poems,” he said. “And my poems are great. I’m trying to learn not to insist that other writers write poems like mine. In fact I prefer that they don’t. Listen to this for a minute.” I thought maybe he was going to recite something, but instead he extended the little teapot so that I was compelled to get up out of my chair and come toward him.
I listened. It was full of tea. I could feel the heat radiating toward my cheek. It was making a buzzing sound, sort of like a horsefly.
“Hm,” I said.
he said. “Why do you suppose it does that?”
“I think maybe air is trapped in there or something.”
said Jim Arsenault, the greatest living poet of our time.
I sit obsessing on this, fingers poised over my typewriter keys. Every time I blink, the silhouette of Jim outlined against his sun-filled window flashes inside my head, like it’s been burned into my corneas. I hear him saying,
Well, it’s weird
. I hear him saying everything but what I wanted to hear about my poetry. I hear
, which means
. It’s hard to come up with something new, hearing that. It seems like it might be easier—more fun, more inspiring too, somehow—to tear the page from my typewriter’s grip, slowly, without releasing the catch, so that it kind of shrieks as if in drawn-out pain.
I have a poem called “Poem Poem” taped to the window above my typewriter—by Milton Acorn, who is my hero because he is an unschooled genius who, like me, is from Prince Edward Island. The poem is about the good days and
the bad days of writing poetry. The first stanza talks about a good day, how
Poems broke from the white dam of my teeth. / I sang truth, the word I was … Heart and fist thumped together
, it says, a line I love.
Then the second stanza describes the poem “I write today,” how it “grins” at him while
I chop it like a mean boy / And whittles my spine. It is truth
, says Acorn with regard to this poem,
the word I am not
That’s the poem. I look at it when I’m feeling lonely, and when I feel like a moron—a
moron—for sitting in front of my typewriter thinking I’m a poet. Sometimes I love it, though—some days are as different from one another as the two stanzas of the poem. That’s why I have it up there. Sometimes, even if I’m not writing, just the feel of being alone in my apartment in front of the typewriter is enough. I take off my shirt. I can see myself, I can see what I look like sitting here wearing nothing but jeans and glasses, me and my pale teenage limbs. I look like a poet. I know that I do. I believe in it, those days.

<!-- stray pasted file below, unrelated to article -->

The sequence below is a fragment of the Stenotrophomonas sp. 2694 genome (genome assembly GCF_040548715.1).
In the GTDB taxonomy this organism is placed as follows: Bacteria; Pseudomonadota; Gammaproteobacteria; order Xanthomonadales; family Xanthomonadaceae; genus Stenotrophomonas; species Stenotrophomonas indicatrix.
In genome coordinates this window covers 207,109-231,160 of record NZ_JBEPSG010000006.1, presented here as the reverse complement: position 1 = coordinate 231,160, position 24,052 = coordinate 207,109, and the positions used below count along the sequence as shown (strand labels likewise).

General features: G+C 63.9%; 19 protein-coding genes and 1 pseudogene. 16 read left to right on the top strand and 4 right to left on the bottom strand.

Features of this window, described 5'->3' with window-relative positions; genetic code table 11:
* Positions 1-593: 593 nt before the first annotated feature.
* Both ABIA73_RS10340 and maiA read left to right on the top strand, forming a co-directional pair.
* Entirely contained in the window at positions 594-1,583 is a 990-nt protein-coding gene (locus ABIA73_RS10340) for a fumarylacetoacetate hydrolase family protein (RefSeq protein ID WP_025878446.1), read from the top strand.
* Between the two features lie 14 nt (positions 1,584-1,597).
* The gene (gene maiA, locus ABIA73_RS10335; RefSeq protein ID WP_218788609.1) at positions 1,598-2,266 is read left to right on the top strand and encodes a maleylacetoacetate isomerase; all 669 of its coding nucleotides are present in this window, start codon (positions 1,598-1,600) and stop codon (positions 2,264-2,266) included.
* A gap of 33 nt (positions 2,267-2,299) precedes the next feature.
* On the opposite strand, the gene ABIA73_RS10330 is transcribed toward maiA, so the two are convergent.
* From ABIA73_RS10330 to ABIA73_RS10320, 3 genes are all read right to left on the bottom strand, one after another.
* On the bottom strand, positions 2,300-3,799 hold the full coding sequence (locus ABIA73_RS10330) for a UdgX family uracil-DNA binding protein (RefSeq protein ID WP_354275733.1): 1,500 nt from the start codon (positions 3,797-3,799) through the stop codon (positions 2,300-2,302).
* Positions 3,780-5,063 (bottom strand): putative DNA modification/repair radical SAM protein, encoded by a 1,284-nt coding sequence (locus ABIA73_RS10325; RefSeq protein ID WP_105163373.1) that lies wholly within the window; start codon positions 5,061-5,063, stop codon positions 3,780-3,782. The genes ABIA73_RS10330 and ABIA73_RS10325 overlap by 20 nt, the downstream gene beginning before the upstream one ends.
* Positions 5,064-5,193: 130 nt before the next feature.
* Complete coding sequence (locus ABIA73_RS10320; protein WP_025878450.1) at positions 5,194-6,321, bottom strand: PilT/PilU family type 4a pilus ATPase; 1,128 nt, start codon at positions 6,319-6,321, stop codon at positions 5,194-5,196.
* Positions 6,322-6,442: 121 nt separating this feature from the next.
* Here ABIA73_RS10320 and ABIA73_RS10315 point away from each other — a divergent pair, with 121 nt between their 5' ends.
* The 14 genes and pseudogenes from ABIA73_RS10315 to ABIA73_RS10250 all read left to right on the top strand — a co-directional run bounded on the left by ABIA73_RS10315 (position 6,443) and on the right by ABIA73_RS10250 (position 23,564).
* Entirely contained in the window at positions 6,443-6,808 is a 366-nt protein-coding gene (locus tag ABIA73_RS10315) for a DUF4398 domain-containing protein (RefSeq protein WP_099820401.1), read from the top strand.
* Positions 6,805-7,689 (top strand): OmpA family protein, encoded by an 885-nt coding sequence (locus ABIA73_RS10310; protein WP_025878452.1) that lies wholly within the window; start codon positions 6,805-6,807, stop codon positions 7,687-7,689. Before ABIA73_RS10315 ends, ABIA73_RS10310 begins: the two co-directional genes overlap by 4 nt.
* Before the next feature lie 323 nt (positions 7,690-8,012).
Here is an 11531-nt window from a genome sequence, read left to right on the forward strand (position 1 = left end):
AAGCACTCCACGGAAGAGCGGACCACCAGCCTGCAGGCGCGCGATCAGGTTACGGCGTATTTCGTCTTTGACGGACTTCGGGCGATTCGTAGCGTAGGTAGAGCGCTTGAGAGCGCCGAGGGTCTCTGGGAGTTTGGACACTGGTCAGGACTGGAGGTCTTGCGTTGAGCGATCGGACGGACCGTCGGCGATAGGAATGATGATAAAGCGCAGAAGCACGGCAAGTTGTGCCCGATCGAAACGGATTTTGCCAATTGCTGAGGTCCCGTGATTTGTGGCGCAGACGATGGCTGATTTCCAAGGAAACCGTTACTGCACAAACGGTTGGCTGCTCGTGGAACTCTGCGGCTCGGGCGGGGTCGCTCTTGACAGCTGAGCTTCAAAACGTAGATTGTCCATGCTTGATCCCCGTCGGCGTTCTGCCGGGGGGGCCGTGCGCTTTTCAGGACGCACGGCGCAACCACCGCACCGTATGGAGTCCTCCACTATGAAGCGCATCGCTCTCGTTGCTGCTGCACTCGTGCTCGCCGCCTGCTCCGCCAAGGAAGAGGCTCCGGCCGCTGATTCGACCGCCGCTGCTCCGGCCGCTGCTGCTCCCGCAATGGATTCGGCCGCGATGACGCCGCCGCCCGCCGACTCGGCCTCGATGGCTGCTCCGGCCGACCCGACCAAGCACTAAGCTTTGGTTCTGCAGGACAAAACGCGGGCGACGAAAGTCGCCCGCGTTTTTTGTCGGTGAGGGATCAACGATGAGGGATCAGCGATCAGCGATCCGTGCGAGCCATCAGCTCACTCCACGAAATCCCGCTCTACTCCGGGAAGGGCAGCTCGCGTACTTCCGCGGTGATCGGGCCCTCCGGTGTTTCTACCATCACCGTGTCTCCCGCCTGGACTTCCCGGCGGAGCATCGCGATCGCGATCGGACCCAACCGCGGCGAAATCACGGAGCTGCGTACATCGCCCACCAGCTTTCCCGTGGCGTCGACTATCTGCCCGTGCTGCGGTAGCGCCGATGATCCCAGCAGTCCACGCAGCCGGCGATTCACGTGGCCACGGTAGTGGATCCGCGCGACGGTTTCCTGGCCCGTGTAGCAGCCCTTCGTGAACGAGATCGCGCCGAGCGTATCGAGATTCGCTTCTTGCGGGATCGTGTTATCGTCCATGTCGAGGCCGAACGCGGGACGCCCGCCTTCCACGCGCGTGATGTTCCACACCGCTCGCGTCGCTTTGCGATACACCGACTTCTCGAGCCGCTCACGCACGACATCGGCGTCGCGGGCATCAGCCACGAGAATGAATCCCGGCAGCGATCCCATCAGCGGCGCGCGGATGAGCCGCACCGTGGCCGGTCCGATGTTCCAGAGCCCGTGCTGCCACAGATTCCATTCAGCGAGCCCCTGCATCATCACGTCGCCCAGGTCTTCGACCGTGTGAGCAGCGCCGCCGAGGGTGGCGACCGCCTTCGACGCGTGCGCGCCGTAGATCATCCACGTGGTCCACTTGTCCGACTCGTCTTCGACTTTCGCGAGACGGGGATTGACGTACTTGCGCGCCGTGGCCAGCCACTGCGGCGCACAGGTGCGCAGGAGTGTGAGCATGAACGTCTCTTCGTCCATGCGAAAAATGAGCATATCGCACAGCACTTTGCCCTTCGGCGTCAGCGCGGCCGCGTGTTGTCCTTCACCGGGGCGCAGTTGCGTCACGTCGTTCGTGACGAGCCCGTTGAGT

, I’ll type. And that will be enough.
Then there are the other days, when nothing is enough. The poem grins. It grins because it knows it is a terrible poem. It grins in embarrassment. It grins in pity. It grins in superiority. I may be a terrible poem, it grins, but at least I have one comfort. At least I’m not a terrible
. At least I’m not the guy who sat in front of a typewriter for two hours coming up with the likes of
A girl named Sherrie is busy reading her work for Jim and the rest of us—mostly for Jim. I am busy being made uncomfortable by it. It’s all about desire and sex, but there is nothing arousing going on in the least. I expected to not like it because it would be sentimental, but that isn’t the problem. It’s just
Sherrie standing up there with her yellow curls going everywhere like a doll or a crazed cheerleader, semi-whispering about “folds in flesh” and “shimmering” this and “shuddering” that—it makes me queasy. It’s only our second class, for God’s sake.
, Jim wants us to call it.
Jim doesn’t seem to mind Sherrie’s stuff. He stands with the same demeanour he has whenever anybody reads. He leans slightly against his desk, stares at the ground, and folds his arms way back behind his head, so that his elbows stick out on either side of it like huge animal ears, a rabbit-man. He’ll stand that way for as long as twenty minutes sometimes, depending on whatever anyone’s reading. There is a guy named Claude from Moncton who writes villanelles. These villanelles go on forever sometimes, and Jim will just stand there all contorted until the very last line.
Sherrie gushes the last line of her poem, which is actually about gushing in one way or another. I don’t know whether to take it literally or not. Probably I shouldn’t. It’s a metaphorical orgasm. I will say that if asked to comment—I will remark upon the “metaphorical orgasm” at the end. Will I say that I liked it or not? Maybe neither. Better to be noncommittal.
I was intrigued. I was intrigued by the metaphorical orgasm in the last line. I thought perhaps it was a little too clichéd, however
. No, I can’t say clichéd. A little too …